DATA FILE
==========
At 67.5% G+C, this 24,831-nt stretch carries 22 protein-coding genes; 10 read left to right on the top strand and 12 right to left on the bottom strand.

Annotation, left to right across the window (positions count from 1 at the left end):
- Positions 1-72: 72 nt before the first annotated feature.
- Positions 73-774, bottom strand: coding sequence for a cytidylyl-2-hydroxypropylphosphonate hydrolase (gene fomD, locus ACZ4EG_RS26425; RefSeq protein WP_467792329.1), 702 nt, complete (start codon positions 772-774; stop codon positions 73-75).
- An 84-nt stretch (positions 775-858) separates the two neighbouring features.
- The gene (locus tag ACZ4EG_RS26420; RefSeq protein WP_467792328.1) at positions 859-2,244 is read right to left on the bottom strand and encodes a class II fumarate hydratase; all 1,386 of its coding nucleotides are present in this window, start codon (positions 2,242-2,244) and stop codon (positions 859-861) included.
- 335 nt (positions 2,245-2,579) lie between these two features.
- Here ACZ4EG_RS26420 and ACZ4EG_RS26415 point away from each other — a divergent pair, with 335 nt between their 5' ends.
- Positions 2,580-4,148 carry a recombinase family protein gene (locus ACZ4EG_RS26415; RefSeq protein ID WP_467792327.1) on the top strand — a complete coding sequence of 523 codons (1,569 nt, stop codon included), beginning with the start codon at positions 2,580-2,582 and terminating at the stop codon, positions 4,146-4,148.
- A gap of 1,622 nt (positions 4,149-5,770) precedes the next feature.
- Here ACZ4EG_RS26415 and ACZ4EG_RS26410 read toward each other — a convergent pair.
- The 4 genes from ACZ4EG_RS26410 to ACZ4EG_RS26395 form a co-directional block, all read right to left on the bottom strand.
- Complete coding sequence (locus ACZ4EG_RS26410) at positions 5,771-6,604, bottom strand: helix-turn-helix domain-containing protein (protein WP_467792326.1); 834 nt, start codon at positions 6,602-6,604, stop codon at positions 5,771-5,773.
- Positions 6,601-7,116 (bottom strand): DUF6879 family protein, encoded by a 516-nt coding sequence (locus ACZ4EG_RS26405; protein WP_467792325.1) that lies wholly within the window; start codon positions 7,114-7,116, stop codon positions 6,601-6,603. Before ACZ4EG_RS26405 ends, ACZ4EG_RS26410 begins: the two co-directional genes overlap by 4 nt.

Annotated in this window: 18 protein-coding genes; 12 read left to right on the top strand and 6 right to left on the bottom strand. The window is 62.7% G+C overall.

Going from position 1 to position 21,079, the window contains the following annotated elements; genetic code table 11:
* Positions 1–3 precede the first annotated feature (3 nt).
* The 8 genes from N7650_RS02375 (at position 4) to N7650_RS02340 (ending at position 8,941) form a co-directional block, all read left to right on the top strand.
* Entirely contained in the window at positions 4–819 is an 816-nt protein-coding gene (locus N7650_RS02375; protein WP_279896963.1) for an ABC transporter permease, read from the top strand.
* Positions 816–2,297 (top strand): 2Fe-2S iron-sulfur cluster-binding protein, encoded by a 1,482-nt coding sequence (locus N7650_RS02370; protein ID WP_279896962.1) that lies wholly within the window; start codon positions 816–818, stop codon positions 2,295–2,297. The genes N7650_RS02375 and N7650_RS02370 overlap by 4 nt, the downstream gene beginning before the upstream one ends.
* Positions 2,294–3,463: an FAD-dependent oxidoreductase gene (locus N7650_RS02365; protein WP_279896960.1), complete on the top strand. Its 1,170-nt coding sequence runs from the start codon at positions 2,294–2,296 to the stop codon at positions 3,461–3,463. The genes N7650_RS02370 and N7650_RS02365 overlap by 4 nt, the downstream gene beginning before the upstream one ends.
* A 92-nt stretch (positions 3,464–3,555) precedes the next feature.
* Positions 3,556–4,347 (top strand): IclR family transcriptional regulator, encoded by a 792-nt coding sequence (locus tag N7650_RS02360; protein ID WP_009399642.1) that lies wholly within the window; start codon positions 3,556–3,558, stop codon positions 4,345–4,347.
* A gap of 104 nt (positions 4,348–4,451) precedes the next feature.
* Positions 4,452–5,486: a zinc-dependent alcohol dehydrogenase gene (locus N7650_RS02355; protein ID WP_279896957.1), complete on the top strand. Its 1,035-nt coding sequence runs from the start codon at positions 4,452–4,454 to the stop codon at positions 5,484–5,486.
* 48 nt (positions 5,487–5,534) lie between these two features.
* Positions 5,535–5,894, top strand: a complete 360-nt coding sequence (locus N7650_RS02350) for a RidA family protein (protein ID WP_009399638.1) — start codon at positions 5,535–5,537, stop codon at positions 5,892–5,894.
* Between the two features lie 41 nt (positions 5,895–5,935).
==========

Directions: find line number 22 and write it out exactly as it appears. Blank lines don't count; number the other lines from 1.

* A 92-nt stretch (positions 3,464–3,555) precedes the next feature.